Good morning Year 6 and welcome to Thursday!
We look forward to seeing you on Zoom at 9:05am.
Warm up activity (15 minutes)
Reading (20 minutes)
Start by having a read through today’s text:
The little town was so close that he could see the ant-like shapes of people running about on its upper tiers. How frightened they must be, with London bearing down on them and nowhere to hide! But he knew he mustn’t feel sorry for them: it was natural that cities ate towns, just as the towns ate smaller towns, and smaller towns snapped up the miserable static settlements. That was Municipal Darwinism, and it was the way the world had worked for a thousand years, ever since the great engineer, Nikolas Quirke, had turned London into the first Traction City. “London! London!” he shouted, adding his voice to the cheers and shouts of everybody else on the platform, and a moment later they were rewarded by the sight of one of Salthook’s wheels breaking loose. The town slewed to a halt, smokestacks snapping off and crashing down into the panicked streets, and then London’s lower tiers blocked it from view and Tom felt the deck-plates shiver as the city’s huge hydraulic Jaws came slamming down.
There was frantic cheering from observation platforms all over the city. Loudspeakers on the tier-support pillars started to play “London Pride”, and somebody Tom had never even seen before hugged him tight and shouted in his ear,” A catch! A catch!” He didn’t mind; at that moment he loved everybody on the platform, even Melliphant. “A catch!” he yelled back, struggling free, and felt the deck-plates trembling again. Somewhere below him the city’s great steel teeth were gripping Salthook, lifting it and dragging it backwards into the Gut.
Now answer the following questions:
1) Is the little town empty? How do you know?
2) Why did Tom not feel sorry for the people on Salthook?
3) Who created this world?
4) What does the author compare the city to?
5) What effect does this comparison have on the reader?
6) How do you feel about what you have read? Why?
Writing (40 minutes)
Have a read through the next part of the text:
“… and perhaps Apprentice Natsworthy would like to come as well,” Clytie Potts was saying. Tom had no idea what she was talking about, but as he turned she touched his arm and smiled. “There’ll be celebrations in Kensington Gardens tonight,” she explained. “Dancing and fireworks! Do you want to come?”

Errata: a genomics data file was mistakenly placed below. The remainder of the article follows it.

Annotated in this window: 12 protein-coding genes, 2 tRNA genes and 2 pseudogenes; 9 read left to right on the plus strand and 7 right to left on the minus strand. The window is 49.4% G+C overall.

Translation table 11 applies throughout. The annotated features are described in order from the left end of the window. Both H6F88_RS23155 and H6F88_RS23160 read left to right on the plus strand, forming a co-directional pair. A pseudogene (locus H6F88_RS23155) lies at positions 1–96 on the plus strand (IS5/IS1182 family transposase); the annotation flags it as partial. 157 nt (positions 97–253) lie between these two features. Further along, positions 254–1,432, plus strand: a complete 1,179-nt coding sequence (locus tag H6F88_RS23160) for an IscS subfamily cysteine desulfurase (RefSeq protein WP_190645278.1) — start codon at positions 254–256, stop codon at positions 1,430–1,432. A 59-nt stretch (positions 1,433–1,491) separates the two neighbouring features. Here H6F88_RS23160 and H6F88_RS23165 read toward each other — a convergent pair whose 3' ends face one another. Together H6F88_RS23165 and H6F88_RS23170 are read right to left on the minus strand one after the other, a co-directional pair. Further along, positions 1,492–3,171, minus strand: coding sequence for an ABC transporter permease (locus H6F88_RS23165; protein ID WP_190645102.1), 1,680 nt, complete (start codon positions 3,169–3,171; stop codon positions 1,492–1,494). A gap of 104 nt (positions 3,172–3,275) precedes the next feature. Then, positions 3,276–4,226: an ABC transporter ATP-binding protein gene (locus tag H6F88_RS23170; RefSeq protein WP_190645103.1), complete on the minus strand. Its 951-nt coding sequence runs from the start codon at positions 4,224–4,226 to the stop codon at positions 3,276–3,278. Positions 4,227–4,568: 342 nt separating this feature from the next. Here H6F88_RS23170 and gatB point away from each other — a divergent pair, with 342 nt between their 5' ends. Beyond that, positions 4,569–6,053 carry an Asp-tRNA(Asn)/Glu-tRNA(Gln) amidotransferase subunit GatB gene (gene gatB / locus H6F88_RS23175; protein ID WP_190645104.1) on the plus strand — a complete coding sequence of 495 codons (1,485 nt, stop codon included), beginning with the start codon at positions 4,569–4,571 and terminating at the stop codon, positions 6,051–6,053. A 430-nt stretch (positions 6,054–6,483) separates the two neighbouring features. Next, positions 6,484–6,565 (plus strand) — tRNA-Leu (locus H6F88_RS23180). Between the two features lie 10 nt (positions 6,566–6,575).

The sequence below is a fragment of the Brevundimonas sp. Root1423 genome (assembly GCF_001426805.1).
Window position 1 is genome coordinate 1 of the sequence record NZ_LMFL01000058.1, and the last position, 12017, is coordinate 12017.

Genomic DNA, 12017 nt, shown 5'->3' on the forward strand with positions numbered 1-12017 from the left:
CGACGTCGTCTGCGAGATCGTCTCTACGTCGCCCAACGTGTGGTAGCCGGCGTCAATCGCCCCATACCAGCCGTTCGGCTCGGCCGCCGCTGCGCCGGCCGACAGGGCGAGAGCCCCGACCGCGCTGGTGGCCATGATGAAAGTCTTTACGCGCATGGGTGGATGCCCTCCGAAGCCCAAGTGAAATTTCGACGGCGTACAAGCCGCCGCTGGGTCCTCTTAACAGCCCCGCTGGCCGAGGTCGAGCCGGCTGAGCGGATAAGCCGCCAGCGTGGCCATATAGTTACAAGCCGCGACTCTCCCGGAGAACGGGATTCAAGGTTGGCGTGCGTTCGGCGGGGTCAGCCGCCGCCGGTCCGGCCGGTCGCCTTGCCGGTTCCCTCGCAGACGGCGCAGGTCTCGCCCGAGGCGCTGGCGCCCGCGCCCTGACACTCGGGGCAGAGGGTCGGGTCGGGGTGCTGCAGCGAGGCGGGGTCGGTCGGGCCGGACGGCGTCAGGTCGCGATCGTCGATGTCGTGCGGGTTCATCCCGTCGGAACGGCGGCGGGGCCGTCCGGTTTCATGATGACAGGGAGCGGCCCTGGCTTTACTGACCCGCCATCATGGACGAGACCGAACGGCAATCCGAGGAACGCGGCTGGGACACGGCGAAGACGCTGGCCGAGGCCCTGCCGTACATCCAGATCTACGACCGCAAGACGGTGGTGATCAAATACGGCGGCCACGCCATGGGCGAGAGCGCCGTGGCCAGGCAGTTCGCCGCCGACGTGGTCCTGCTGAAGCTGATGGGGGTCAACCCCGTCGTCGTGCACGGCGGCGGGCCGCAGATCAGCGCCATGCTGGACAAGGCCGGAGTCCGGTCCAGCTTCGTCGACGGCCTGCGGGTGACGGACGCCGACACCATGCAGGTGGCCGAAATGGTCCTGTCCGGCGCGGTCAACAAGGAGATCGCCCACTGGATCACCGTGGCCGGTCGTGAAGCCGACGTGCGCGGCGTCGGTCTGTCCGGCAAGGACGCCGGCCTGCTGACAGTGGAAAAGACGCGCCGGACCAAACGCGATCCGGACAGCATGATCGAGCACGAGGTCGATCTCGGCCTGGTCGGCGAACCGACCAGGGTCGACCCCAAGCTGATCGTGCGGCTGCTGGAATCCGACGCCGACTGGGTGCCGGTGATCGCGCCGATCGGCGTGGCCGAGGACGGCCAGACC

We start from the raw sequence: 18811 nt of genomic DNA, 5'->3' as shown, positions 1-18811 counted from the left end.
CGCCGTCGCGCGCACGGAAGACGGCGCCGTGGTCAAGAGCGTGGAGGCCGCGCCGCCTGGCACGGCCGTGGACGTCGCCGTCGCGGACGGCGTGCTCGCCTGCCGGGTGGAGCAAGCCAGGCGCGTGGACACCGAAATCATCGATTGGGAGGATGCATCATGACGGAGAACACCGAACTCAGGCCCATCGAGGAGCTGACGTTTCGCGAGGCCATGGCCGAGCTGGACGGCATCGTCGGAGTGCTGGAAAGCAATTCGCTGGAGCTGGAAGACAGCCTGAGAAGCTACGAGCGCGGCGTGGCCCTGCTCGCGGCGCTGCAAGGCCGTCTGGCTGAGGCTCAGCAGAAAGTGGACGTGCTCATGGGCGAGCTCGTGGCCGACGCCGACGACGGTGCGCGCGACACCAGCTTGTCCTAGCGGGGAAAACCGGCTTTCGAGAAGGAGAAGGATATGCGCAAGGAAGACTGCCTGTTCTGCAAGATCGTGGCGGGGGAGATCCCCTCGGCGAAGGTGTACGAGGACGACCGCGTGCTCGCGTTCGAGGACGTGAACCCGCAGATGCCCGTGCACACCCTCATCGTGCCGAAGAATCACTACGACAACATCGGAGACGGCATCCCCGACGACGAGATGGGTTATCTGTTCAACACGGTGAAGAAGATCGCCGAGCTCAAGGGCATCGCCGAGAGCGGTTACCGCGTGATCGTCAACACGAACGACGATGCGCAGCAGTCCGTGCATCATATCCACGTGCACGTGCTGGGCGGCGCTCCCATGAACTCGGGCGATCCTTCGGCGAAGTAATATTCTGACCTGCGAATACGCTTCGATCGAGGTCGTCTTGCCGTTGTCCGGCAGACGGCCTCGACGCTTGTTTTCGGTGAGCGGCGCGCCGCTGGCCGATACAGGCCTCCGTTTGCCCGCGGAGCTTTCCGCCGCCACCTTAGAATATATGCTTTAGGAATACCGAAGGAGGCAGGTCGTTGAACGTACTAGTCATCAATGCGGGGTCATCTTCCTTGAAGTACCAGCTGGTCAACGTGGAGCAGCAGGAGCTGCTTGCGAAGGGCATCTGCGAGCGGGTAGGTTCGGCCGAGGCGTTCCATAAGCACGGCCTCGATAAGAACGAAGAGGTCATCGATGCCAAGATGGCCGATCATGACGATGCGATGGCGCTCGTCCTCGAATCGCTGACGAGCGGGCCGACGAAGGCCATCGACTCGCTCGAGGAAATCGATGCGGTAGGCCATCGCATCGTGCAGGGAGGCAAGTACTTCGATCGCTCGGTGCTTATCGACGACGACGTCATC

People didn’t usually invite Third Class Apprentices to parties – especially not people as pretty and popular as Clytie – and Tom wondered at first if she were making fun of him. But Melliphant obviously didn’t think so, for he tugged her away and said, “We don’t want Natworthy’s sort there.”
“Why not?” asked the girl.
“Well, you know,” huffed Melliphant, his square face turning almost as red as Mr Pomeroy’s. “He’s just a Third. A skivvy. He’ll never get his Guild-mark. He’ll just end up as a curator’s assistant. Won’t you Natsworthy?” he asked, leering at Tom. “It’s a pity your Dad didn’t leave you enough money for a proper apprenticeship …”
“That’s none of your business!” shouted Tom angrily. His elation at the catch had evaporated and he was on edge again, wondering what punishments would be in store when Pomeroy found out that he had sneaked away. He was in no mood for Melliphant’s taunts.
“Still, that’s what comes of living in a slum on the lower tiers, I suppose,” smirked Melliphant, turning back to Clytie Potts. “Natsworthy’s mum and dad lived down on Four, see, and when the Big Tilt happened they both got squashed flat as a couple of raspberry pancakes: splat!”
Tom didn’t mean to hit him; it just happened. Before he knew what he was doing his hand had curled into a tight fist and he lashed out. “Ow!” wailed Melliphant, so startled that he fell over backwards. Someone cheered, and Clytie stifled a giggle. Tom just stood staring at his trembling fist and wondering how he had done it.
But Melliphant was much bigger and tougher than Tom, and he was already back on his feet. Clytie tried to restrain him, but some other Historians were cheering him on and a group of boys in the green tunics of Apprentice Navigators clustered close behind and chanted, “Fight! Fight! Fight!”
Tom knew he stood no more chance against Melliphant than Salthook had stood against London. He took a step backwards, but the crowd was hemming him in. Then Melliphant’s fist hit him on the side of the face and he was bent double and stumbling away with his eyes full of tears. Something as big and softly yielding as a sofa stood in his way, and as he rammed his head against it, it said, “Ooof!”
He looked up into a round, red, bushy-eyebrowed face under an unconvincing wig; a face that grew even redder when it recognised him.
“Natsworthy!” boomed Chudleigh Pomeroy. “What in Quirke’s name do you think you are playing at?”
During this piece of text, there is a lot of speech.
Can you remember all of the rules of speech?
Watch the video and read the information at the link below to remind yourself about the rules of speech.
Continue the conversation between Tom and Chudleigh Pomeroy – make sure you punctuate it correctly.
Maths (1 hour)
Here are today’s five in five questions.
1) 718.12 + 34.67 =
2) 5.6 + 1.4 =
3) 54 x 21 =
4) 983 – 183 =
6) 3/4 of 80 =
Today we are going to be looking at missing numbers calculations e.g.
You can see that in my calculation, I have some digits missing in the answer and in the question. My job is to work out what the missing digits are.
Watch this video where I explain what to do:
Now try some of your own:
PE (1 hour)
Please spend the next hour completing the work on the PE blog and using your Jasmine login.
Computing (1 hour)
Spend a bit more time learning about coding at the following link:
Make sure you take part in this week’s competition – it ends tomorrow.
Another great day Year 6. Have a lovely evening and we look forward to seeing you all tomorrow.
Miss Kinsella and Mrs Maruzza